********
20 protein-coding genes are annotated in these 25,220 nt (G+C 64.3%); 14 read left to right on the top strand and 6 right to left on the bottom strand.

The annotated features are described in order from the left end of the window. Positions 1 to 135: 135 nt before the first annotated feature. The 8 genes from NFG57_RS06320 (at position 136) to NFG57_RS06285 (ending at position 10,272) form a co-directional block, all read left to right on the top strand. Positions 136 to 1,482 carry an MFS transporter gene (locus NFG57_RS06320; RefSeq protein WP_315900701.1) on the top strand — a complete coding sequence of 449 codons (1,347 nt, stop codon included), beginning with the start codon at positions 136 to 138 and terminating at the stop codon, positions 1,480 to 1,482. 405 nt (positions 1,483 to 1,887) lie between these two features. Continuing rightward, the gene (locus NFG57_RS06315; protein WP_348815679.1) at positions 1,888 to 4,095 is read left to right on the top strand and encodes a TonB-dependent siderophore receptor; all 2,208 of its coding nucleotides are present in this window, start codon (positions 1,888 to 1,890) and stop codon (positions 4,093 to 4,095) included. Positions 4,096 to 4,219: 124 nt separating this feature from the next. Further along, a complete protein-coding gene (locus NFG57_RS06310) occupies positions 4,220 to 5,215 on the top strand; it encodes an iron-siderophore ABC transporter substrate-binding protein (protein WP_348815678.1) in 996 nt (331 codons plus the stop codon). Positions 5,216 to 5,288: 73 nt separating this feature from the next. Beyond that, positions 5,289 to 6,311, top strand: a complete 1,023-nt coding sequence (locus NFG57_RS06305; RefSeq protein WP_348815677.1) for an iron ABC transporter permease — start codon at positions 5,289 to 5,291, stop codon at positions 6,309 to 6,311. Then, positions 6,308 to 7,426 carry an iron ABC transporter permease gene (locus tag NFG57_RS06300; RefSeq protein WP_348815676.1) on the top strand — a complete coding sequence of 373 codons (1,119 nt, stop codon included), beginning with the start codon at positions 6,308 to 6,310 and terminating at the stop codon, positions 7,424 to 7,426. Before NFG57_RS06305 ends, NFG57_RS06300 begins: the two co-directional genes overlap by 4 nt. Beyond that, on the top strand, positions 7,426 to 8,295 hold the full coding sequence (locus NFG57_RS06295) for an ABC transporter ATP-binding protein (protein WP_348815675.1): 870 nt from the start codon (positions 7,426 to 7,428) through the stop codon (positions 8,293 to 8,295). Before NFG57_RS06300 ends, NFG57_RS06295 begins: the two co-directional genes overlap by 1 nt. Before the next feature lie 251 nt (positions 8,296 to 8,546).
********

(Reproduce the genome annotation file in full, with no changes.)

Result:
20 protein-coding genes are annotated in these 25,220 nt (G+C 64.3%); 14 read left to right on the top strand and 6 right to left on the bottom strand.

The annotated features are described in order from the left end of the window. Positions 1 to 135: 135 nt before the first annotated feature. The 8 genes from NFG57_RS06320 (at position 136) to NFG57_RS06285 (ending at position 10,272) form a co-directional block, all read left to right on the top strand. Positions 136 to 1,482 carry an MFS transporter gene (locus NFG57_RS06320; RefSeq protein WP_315900701.1) on the top strand — a complete coding sequence of 449 codons (1,347 nt, stop codon included), beginning with the start codon at positions 136 to 138 and terminating at the stop codon, positions 1,480 to 1,482. 405 nt (positions 1,483 to 1,887) lie between these two features. Continuing rightward, the gene (locus NFG57_RS06315; protein WP_348815679.1) at positions 1,888 to 4,095 is read left to right on the top strand and encodes a TonB-dependent siderophore receptor; all 2,208 of its coding nucleotides are present in this window, start codon (positions 1,888 to 1,890) and stop codon (positions 4,093 to 4,095) included. Positions 4,096 to 4,219: 124 nt separating this feature from the next. Further along, a complete protein-coding gene (locus NFG57_RS06310) occupies positions 4,220 to 5,215 on the top strand; it encodes an iron-siderophore ABC transporter substrate-binding protein (protein WP_348815678.1) in 996 nt (331 codons plus the stop codon). Positions 5,216 to 5,288: 73 nt separating this feature from the next. Beyond that, positions 5,289 to 6,311, top strand: a complete 1,023-nt coding sequence (locus NFG57_RS06305; RefSeq protein WP_348815677.1) for an iron ABC transporter permease — start codon at positions 5,289 to 5,291, stop codon at positions 6,309 to 6,311. Then, positions 6,308 to 7,426 carry an iron ABC transporter permease gene (locus tag NFG57_RS06300; RefSeq protein WP_348815676.1) on the top strand — a complete coding sequence of 373 codons (1,119 nt, stop codon included), beginning with the start codon at positions 6,308 to 6,310 and terminating at the stop codon, positions 7,424 to 7,426. Before NFG57_RS06305 ends, NFG57_RS06300 begins: the two co-directional genes overlap by 4 nt. Beyond that, on the top strand, positions 7,426 to 8,295 hold the full coding sequence (locus NFG57_RS06295) for an ABC transporter ATP-binding protein (protein WP_348815675.1): 870 nt from the start codon (positions 7,426 to 7,428) through the stop codon (positions 8,293 to 8,295). Before NFG57_RS06300 ends, NFG57_RS06295 begins: the two co-directional genes overlap by 1 nt. Before the next feature lie 251 nt (positions 8,296 to 8,546).